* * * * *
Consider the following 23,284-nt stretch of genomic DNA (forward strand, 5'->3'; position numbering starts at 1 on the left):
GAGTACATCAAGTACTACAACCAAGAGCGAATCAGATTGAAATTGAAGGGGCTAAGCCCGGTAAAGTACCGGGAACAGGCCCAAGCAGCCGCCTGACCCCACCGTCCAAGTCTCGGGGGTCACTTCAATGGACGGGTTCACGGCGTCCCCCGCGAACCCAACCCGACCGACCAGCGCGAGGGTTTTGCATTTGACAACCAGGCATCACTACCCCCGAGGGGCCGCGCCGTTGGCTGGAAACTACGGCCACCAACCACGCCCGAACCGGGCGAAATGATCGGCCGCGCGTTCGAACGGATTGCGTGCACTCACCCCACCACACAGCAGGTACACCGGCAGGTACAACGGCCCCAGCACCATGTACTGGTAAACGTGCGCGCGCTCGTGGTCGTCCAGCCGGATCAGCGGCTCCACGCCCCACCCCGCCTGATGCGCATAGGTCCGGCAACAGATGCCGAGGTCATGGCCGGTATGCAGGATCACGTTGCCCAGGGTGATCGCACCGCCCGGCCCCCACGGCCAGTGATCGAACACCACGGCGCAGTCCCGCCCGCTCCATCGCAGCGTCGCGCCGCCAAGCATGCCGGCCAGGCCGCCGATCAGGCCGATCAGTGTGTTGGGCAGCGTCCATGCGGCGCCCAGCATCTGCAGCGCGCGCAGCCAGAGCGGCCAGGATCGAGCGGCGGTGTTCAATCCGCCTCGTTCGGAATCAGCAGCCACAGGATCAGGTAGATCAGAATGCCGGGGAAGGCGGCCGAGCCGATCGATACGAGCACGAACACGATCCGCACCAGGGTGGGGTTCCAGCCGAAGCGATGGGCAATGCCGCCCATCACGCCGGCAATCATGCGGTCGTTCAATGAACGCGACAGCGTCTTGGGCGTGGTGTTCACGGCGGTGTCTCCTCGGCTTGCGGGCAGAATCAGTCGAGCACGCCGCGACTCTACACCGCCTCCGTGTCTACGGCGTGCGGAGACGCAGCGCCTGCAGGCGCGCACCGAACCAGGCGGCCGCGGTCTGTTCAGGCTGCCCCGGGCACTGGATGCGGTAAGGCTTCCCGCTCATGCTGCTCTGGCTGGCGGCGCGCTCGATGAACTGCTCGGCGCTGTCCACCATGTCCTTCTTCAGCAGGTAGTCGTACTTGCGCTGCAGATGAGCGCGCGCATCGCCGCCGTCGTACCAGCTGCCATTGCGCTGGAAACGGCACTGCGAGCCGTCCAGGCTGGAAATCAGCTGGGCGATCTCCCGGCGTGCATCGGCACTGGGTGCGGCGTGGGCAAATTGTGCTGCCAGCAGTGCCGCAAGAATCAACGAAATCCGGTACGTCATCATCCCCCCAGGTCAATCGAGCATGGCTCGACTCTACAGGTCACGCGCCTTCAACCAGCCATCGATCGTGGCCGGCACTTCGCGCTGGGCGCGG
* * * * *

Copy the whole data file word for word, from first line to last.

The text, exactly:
Consider the following 23,284-nt stretch of genomic DNA (forward strand, 5'->3'; position numbering starts at 1 on the left):
GAGTACATCAAGTACTACAACCAAGAGCGAATCAGATTGAAATTGAAGGGGCTAAGCCCGGTAAAGTACCGGGAACAGGCCCAAGCAGCCGCCTGACCCCACCGTCCAAGTCTCGGGGGTCACTTCAATGGACGGGTTCACGGCGTCCCCCGCGAACCCAACCCGACCGACCAGCGCGAGGGTTTTGCATTTGACAACCAGGCATCACTACCCCCGAGGGGCCGCGCCGTTGGCTGGAAACTACGGCCACCAACCACGCCCGAACCGGGCGAAATGATCGGCCGCGCGTTCGAACGGATTGCGTGCACTCACCCCACCACACAGCAGGTACACCGGCAGGTACAACGGCCCCAGCACCATGTACTGGTAAACGTGCGCGCGCTCGTGGTCGTCCAGCCGGATCAGCGGCTCCACGCCCCACCCCGCCTGATGCGCATAGGTCCGGCAACAGATGCCGAGGTCATGGCCGGTATGCAGGATCACGTTGCCCAGGGTGATCGCACCGCCCGGCCCCCACGGCCAGTGATCGAACACCACGGCGCAGTCCCGCCCGCTCCATCGCAGCGTCGCGCCGCCAAGCATGCCGGCCAGGCCGCCGATCAGGCCGATCAGTGTGTTGGGCAGCGTCCATGCGGCGCCCAGCATCTGCAGCGCGCGCAGCCAGAGCGGCCAGGATCGAGCGGCGGTGTTCAATCCGCCTCGTTCGGAATCAGCAGCCACAGGATCAGGTAGATCAGAATGCCGGGGAAGGCGGCCGAGCCGATCGATACGAGCACGAACACGATCCGCACCAGGGTGGGGTTCCAGCCGAAGCGATGGGCAATGCCGCCCATCACGCCGGCAATCATGCGGTCGTTCAATGAACGCGACAGCGTCTTGGGCGTGGTGTTCACGGCGGTGTCTCCTCGGCTTGCGGGCAGAATCAGTCGAGCACGCCGCGACTCTACACCGCCTCCGTGTCTACGGCGTGCGGAGACGCAGCGCCTGCAGGCGCGCACCGAACCAGGCGGCCGCGGTCTGTTCAGGCTGCCCCGGGCACTGGATGCGGTAAGGCTTCCCGCTCATGCTGCTCTGGCTGGCGGCGCGCTCGATGAACTGCTCGGCGCTGTCCACCATGTCCTTCTTCAGCAGGTAGTCGTACTTGCGCTGCAGATGAGCGCGCGCATCGCCGCCGTCGTACCAGCTGCCATTGCGCTGGAAACGGCACTGCGAGCCGTCCAGGCTGGAAATCAGCTGGGCGATCTCCCGGCGTGCATCGGCACTGGGTGCGGCGTGGGCAAATTGTGCTGCCAGCAGTGCCGCAAGAATCAACGAAATCCGGTACGTCATCATCCCCCCAGGTCAATCGAGCATGGCTCGACTCTACAGGTCACGCGCCTTCAACCAGCCATCGATCGTGGCCGGCACTTCGCGCTGGGCGCGG